The Japan Times newsroom selected these domestic sports stories as the most important of 2017.
1. Fall from grace: Yokozuna Harumafuji retired from sumo to take responsibility for assaulting fellow wrestler Takanoiwa at a restaurant in Tottori. Takanoiwa was left with a fractured skull and a concussion.
2. Top speed: Yoshihide Kiryu became the first Japanese man to run 100 meters in under 10 seconds when he clocked 9.98 seconds at an intercollegiate meet in Fukui Prefecture.
3. Calling it a day: Figure skater Mao Asada retired from the sport at the age of 26, having won the world title three times and having claimed silver at the 2010 Vancouver Olympics.
4. Home-grown hero: Kisenosato became the first Japan-born wrestler in 20 years to be promoted to sumo’s highest rank of yokozuna after he won the New Year Sumo Tournament.
5. Out in front: Hakuho broke the record for the most career wins in sumo history when he claimed his 1,048th victory during the Nagoya Grand Sumo Tournament.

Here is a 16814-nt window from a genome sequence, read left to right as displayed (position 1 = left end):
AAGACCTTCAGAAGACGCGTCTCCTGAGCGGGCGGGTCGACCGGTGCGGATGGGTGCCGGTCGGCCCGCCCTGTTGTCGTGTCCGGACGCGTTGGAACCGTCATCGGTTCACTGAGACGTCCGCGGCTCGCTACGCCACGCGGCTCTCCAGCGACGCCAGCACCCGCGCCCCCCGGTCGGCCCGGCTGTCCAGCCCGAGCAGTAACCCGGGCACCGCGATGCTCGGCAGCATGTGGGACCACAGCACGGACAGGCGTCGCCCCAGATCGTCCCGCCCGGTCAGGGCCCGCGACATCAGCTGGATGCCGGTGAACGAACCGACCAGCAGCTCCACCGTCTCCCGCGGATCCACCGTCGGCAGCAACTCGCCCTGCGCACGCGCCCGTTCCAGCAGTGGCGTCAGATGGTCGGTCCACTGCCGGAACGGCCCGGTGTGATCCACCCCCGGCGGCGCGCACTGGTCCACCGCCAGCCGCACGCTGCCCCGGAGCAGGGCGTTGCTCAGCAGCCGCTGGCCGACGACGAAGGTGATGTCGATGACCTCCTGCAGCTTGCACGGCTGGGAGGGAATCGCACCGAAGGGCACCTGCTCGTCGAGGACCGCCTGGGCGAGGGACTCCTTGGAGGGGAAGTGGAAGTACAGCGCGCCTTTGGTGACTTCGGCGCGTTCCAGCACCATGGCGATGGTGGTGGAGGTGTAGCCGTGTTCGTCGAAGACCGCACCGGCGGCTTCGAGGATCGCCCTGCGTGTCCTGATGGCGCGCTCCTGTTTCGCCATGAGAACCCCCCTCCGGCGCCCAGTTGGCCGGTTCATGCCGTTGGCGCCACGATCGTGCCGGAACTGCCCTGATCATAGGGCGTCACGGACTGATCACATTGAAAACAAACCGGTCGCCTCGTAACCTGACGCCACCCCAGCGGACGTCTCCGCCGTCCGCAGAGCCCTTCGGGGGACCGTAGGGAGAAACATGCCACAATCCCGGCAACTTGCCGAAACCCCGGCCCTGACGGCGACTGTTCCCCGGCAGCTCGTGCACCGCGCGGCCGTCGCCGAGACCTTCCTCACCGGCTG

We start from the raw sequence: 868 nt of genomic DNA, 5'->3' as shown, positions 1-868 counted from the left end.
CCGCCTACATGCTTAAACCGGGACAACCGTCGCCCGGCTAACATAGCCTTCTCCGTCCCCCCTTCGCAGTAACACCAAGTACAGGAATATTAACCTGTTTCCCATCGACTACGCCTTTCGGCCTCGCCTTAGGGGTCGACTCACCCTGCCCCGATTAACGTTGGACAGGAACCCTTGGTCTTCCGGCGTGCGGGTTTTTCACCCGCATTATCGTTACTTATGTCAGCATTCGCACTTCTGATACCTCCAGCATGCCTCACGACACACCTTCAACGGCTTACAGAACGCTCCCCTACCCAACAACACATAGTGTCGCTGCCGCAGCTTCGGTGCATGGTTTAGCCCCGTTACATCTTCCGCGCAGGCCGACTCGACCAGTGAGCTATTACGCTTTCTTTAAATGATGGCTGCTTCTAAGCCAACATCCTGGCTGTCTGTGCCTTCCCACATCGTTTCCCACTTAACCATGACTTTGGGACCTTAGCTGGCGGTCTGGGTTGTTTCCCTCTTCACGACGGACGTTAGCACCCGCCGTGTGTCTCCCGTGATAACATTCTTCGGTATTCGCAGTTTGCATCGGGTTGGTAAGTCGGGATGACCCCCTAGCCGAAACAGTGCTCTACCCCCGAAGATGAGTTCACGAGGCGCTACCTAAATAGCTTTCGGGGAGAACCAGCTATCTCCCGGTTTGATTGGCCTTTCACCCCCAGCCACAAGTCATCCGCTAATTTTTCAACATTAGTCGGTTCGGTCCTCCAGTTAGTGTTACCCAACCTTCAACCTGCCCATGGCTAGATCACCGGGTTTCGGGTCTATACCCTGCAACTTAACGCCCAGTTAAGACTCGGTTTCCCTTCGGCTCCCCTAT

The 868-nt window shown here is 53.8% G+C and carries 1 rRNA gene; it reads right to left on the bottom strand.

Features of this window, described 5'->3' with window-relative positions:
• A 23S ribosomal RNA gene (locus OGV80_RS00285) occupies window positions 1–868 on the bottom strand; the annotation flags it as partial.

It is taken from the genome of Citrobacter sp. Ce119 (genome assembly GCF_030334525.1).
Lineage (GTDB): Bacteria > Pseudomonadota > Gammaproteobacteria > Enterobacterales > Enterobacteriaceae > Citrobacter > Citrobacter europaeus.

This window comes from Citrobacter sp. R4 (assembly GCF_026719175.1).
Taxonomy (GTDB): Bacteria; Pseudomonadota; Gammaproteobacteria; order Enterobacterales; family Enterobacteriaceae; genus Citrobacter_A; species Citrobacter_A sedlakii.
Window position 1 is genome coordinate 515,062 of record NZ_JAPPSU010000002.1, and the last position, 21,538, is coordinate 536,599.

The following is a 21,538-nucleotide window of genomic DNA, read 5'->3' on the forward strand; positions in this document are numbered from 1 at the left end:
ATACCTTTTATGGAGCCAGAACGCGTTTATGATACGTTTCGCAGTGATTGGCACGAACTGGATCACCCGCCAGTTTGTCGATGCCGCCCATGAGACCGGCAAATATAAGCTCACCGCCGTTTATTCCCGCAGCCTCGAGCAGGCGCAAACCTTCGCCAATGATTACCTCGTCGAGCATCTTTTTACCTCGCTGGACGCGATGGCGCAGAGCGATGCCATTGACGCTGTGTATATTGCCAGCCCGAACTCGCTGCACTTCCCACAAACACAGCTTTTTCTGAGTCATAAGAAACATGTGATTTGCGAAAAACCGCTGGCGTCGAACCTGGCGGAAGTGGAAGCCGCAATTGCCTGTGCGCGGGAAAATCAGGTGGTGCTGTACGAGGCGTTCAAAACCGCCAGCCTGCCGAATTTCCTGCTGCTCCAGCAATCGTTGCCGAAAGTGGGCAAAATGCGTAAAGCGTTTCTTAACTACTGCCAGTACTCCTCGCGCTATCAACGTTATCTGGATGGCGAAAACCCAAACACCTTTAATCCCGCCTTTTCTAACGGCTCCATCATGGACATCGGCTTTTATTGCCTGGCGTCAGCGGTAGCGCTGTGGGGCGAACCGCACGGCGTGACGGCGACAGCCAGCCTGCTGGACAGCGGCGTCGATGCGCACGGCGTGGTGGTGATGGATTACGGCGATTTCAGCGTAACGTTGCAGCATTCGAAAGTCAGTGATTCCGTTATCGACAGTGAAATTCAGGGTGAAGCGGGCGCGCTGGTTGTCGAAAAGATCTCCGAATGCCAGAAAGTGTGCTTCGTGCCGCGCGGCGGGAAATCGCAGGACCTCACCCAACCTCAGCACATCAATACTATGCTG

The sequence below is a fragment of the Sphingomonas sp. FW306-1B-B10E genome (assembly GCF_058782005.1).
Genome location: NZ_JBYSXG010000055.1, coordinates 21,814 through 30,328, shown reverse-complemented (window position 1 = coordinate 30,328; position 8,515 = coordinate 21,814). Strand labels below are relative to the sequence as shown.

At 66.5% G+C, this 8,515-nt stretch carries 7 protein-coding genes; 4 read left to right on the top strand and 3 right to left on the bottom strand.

6. Burning rubber: Takuma Sato became the first Japanese driver to win the iconic Indy 500 race when he finished ahead of Helio Castroneves at Indianapolis Motor Speedway.
7. Setting the standard: Yuzuru Hanyu won the men’s figure skating world title in Helsinki, breaking his own free-skate world record with a score of 223.20 to give him 321.58 overall.
8. In demand: Hokkaido Nippon Ham Fighters star Shohei Ohtani announced his intention to move to Major League Baseball, sparking a frenzy of interest from U.S. teams. Ohtani eventually joined the Los Angeles Angels.
9. Golden girl: Gymnast Mai Murakami became the first Japanese woman to win the floor exercise at the world gymnastics championships in Montreal, giving the nation its first female world champion in 63 years.
10. Finally finished: Kimiko Date retired from tennis for the second time, two weeks short of her 47th birthday. Date first retired at the age of 25 in 1996 but came back 12 years later.
IN FIVE EASY PIECES WITH TAKE 5